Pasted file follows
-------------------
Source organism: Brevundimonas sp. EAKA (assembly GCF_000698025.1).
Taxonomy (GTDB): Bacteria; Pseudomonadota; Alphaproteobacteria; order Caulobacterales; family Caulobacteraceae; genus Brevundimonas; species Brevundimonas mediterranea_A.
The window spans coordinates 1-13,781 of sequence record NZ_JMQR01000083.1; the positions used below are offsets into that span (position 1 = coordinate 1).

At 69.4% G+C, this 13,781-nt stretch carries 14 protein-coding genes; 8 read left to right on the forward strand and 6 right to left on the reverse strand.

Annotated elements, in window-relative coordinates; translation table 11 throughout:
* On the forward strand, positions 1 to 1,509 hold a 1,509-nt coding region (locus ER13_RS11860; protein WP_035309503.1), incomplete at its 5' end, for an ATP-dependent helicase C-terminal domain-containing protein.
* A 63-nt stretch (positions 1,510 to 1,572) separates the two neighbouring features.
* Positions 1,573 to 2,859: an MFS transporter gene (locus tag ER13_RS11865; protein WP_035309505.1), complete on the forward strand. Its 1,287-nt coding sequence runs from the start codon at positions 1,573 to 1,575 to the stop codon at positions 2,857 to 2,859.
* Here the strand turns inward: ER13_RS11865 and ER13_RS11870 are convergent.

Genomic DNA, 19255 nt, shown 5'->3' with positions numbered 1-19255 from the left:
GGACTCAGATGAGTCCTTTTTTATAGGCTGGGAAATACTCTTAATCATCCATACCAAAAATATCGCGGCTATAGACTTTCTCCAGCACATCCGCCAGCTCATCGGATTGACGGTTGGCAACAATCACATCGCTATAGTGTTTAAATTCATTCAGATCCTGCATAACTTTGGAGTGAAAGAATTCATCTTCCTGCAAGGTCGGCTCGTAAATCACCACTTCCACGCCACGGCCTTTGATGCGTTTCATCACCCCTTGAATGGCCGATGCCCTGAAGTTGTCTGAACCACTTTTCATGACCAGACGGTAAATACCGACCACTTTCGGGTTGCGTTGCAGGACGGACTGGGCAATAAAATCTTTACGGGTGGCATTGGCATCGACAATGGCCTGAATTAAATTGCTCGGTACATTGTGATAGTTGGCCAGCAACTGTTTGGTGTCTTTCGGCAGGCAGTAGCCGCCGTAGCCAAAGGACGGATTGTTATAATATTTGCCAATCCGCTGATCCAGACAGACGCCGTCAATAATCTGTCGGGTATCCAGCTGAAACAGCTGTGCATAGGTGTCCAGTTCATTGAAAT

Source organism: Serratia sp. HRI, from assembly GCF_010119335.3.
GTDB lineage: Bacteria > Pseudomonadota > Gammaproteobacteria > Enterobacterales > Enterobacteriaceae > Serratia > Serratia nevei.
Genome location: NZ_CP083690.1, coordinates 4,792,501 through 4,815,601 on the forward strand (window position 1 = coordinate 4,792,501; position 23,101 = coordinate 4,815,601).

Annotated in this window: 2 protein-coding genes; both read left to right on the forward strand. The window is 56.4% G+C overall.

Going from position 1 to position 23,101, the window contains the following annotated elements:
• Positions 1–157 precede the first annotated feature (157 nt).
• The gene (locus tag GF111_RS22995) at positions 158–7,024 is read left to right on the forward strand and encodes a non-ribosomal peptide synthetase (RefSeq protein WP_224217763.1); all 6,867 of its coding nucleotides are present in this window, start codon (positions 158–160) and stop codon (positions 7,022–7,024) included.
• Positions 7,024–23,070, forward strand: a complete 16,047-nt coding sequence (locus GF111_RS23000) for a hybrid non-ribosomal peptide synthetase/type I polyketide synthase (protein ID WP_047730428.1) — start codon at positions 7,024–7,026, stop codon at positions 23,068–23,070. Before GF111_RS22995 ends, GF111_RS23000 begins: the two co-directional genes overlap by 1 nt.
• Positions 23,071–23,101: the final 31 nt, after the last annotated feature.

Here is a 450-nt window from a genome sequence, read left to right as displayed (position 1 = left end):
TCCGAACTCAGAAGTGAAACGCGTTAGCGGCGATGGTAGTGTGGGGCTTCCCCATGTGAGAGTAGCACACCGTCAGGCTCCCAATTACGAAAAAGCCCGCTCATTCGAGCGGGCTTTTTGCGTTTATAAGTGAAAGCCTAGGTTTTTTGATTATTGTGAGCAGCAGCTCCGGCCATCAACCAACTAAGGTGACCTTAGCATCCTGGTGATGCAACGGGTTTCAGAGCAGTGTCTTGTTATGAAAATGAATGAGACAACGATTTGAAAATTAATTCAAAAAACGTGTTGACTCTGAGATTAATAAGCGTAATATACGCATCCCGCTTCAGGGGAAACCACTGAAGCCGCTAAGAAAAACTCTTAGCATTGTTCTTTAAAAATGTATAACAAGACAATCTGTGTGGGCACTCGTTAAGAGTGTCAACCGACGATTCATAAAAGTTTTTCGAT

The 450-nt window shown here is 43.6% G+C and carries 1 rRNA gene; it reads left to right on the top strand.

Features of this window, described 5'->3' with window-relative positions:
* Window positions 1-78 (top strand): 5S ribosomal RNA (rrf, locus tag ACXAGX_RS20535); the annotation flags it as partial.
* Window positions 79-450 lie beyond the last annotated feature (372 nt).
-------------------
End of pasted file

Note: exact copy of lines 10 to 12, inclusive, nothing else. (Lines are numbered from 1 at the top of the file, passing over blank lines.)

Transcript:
Genomic DNA, 19255 nt, shown 5'->3' with positions numbered 1-19255 from the left:
GGACTCAGATGAGTCCTTTTTTATAGGCTGGGAAATACTCTTAATCATCCATACCAAAAATATCGCGGCTATAGACTTTCTCCAGCACATCCGCCAGCTCATCGGATTGACGGTTGGCAACAATCACATCGCTATAGTGTTTAAATTCATTCAGATCCTGCATAACTTTGGAGTGAAAGAATTCATCTTCCTGCAAGGTCGGCTCGTAAATCACCACTTCCACGCCACGGCCTTTGATGCGTTTCATCACCCCTTGAATGGCCGATGCCCTGAAGTTGTCTGAACCACTTTTCATGACCAGACGGTAAATACCGACCACTTTCGGGTTGCGTTGCAGGACGGACTGGGCAATAAAATCTTTACGGGTGGCATTGGCATCGACAATGGCCTGAATTAAATTGCTCGGTACATTGTGATAGTTGGCCAGCAACTGTTTGGTGTCTTTCGGCAGGCAGTAGCCGCCGTAGCCAAAGGACGGATTGTTATAATATTTGCCAATCCGCTGATCCAGACAGACGCCGTCAATAATCTGTCGGGTATCCAGCTGAAACAGCTGTGCATAGGTGTCCAGTTCATTGAAAT

Source organism: Serratia sp. HRI, from assembly GCF_010119335.3.